Metropolitan Weddings

Love…In it’s own sweet time

Written by  |  Mary Sue Hoban

For Emily Burwell and Andrew Weiss, love took its time. The two met in a required public speaking class at Missouri State University. She was a freshman, he a junior. While she was at ease in the front of the group – a good thing for the future teacher – he did not relish the experience. He did, however, discover something worthwhile in the experience…Emily.

Their friends mixed well and it was simple for the two to get to know one another. They dated over the next several years, even after Andrew graduated in 2014 and spent the next two years in St. Louis while Emily was still a student. In 2016, she finished college, he returned to Springfield and their relationship grew. While visiting a friend’s house at Lake of the Ozarks in 2017, he surprised her with a proposal and she was thrilled to accept.

Newly engaged, Emily was in no hurry to get to their wedding day. She wanted to spend a few months simply relishing each other and this special time. “I was in no hurry to start planning,” she remembers. “That’s not the part I enjoy.” Emily also knew she wanted an intimate wedding in a beautiful place. The Garden Chapel at Big Cedar Lodge was an easy choice for the couple to have a sweet, personal ceremony.

Luckily for Emily, her older sister had gotten married the year before. Their mother was fresh off the experience and applied her know-how to planning for the family’s next big day. Mrs. Burwell’s skill and enthusiasm helped fulfill each of her girls’ unique vision and style. One of the best lessons she carried forward was to take advantage of the experts – the event planners at Big Cedar and Millwood Golf and Racquet Club, site of the reception, plus the floral designers at Linda’s Flowers, to name a critical few.

Some tasks, though, must be seen to by the bride and groom. For this couple, whittling down the guest list was a critical undertaking. The Garden Chapel accommodates 80-90 people. It was fairly simple for Emily to narrow her list. Andrew, who comes from a large family, faced more of a challenge. In the end, they agreed to invite family and very close, long-time friends. They took the same approach to their attendants. Emily’s bridesmaids were her sister and two college friends. A childhood friend was her maid of honor; their families are linked to when their grandmothers were roommates in college. Andrew’s five groomsmen were all friends from “way back.”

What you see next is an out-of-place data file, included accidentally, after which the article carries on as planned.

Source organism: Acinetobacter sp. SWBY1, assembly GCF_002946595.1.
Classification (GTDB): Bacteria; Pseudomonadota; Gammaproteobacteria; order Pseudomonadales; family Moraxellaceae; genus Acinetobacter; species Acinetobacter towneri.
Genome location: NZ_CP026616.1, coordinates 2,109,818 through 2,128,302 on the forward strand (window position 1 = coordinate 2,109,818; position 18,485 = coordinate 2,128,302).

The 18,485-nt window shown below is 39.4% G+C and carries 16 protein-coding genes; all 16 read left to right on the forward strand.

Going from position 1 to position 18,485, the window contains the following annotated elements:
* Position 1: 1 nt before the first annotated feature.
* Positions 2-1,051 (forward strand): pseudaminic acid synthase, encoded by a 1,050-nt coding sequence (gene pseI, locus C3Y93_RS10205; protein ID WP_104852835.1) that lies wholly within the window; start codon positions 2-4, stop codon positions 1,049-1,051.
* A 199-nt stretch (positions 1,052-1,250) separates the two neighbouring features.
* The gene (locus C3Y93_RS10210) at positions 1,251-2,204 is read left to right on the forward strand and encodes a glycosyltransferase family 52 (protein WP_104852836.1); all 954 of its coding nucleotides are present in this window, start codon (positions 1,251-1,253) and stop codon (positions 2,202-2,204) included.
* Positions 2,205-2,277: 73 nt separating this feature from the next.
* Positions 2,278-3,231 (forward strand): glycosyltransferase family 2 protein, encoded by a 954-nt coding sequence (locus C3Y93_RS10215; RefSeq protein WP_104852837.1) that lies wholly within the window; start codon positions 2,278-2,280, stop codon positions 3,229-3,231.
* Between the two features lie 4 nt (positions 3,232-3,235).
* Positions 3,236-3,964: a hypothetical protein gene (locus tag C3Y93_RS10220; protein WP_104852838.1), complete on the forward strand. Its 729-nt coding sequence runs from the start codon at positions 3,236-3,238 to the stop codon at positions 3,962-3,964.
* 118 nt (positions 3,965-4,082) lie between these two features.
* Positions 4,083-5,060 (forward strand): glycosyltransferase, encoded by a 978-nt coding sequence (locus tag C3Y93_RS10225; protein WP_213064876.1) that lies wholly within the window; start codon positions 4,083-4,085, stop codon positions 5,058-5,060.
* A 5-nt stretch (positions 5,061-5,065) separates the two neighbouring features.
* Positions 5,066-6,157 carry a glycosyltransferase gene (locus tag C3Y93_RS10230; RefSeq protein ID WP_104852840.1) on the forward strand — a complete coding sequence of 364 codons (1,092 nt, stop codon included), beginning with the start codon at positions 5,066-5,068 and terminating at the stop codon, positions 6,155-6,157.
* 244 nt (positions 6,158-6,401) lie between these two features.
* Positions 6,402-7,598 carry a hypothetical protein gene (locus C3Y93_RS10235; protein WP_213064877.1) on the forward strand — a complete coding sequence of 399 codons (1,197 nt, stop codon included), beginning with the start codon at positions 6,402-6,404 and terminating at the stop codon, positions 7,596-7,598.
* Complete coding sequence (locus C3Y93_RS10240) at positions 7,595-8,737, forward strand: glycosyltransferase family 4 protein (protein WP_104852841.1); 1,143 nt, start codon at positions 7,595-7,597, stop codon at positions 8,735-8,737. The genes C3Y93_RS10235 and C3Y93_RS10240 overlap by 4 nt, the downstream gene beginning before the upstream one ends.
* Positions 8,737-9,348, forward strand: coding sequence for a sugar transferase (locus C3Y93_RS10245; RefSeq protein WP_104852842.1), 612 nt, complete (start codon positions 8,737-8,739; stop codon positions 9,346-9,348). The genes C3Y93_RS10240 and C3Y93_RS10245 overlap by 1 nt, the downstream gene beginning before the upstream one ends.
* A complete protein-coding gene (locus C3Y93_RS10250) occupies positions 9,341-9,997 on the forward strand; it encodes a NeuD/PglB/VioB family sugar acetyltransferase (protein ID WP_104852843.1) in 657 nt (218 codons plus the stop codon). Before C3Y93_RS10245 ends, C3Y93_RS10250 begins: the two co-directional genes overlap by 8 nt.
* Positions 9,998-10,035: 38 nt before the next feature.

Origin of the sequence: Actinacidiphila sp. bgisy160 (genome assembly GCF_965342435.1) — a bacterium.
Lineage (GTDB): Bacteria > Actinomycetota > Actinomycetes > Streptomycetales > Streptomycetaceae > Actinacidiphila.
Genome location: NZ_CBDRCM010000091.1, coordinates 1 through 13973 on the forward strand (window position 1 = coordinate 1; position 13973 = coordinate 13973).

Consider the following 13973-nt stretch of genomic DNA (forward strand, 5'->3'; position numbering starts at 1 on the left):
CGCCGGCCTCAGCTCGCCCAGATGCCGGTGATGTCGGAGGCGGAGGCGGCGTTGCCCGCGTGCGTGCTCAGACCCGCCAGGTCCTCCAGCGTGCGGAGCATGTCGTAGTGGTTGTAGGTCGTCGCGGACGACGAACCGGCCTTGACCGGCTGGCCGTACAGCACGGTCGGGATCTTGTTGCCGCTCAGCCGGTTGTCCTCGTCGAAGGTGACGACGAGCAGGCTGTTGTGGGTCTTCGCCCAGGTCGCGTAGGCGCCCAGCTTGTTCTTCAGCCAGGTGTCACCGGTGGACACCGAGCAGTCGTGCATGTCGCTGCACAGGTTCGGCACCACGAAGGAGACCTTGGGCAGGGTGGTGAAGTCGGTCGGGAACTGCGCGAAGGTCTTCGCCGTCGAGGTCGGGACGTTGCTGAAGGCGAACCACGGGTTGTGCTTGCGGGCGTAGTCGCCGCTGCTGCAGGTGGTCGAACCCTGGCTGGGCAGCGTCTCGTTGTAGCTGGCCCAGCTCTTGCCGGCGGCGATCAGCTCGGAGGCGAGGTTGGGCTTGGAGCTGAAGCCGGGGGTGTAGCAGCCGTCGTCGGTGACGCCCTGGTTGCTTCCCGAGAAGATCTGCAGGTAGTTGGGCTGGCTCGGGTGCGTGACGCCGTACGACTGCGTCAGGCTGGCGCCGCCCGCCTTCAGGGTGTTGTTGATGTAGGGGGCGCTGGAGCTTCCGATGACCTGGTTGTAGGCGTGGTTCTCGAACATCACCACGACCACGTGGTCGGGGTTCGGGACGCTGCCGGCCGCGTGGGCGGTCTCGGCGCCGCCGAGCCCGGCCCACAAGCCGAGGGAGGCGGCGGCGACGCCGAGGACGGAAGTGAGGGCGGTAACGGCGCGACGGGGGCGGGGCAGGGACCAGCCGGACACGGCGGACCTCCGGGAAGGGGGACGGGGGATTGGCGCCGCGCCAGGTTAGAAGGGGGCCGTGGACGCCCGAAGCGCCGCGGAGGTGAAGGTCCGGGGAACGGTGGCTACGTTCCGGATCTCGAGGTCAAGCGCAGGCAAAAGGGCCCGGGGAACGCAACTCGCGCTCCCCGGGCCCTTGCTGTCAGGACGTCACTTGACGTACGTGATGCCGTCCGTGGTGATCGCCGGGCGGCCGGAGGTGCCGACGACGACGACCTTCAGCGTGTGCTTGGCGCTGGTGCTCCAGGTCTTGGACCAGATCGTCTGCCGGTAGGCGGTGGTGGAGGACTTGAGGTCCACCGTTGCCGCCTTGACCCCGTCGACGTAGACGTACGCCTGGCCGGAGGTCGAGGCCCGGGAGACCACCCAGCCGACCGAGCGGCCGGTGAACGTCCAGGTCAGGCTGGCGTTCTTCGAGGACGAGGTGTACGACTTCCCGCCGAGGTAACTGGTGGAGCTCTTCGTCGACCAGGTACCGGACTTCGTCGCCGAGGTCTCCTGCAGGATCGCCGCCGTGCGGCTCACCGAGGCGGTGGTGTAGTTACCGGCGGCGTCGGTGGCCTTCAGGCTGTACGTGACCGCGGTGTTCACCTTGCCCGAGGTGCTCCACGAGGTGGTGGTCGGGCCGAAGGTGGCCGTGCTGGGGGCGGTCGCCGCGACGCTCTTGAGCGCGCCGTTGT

The connections ran deep into the wedding itself. A friend of the groom’s family officiated. “We wanted to make this promise with someone who knows us well,” Emily asserts. In fact, the celebrant’s family owns the house where Andrew proposed. The ceremony was brief and traditional from the vows to “Here Comes the Bride” for the recessional. 

Millwood was the next stop for the gathering. Guests were welcomed into a simple, elegant décor featuring wreaths, lanterns and white linens highlighted with flowers in shades of lilac and lavender. After struggling to finalize the seating chart, Emily was thrilled to say, “It was beautiful, and fun!” Especially memorable was a couple’s dance featuring her grandparents, both over 90 years old and married 68 years. The advice they shared with the newlyweds? “Sometimes you just have to ignore each other.”

What most of the guests didn’t know was that this lovely celebration almost didn’t take place. Not because the couple had doubts about their relationship, but because they almost chose to elope. “I’m so glad we did it this way instead,” Emily confirms. “I’ll always remember walking down the aisle with my Dad and seeing all those people we love who love us. . .   even seeing some of them run downhill to get to the chapel on time. We did it all and we’re really glad.”


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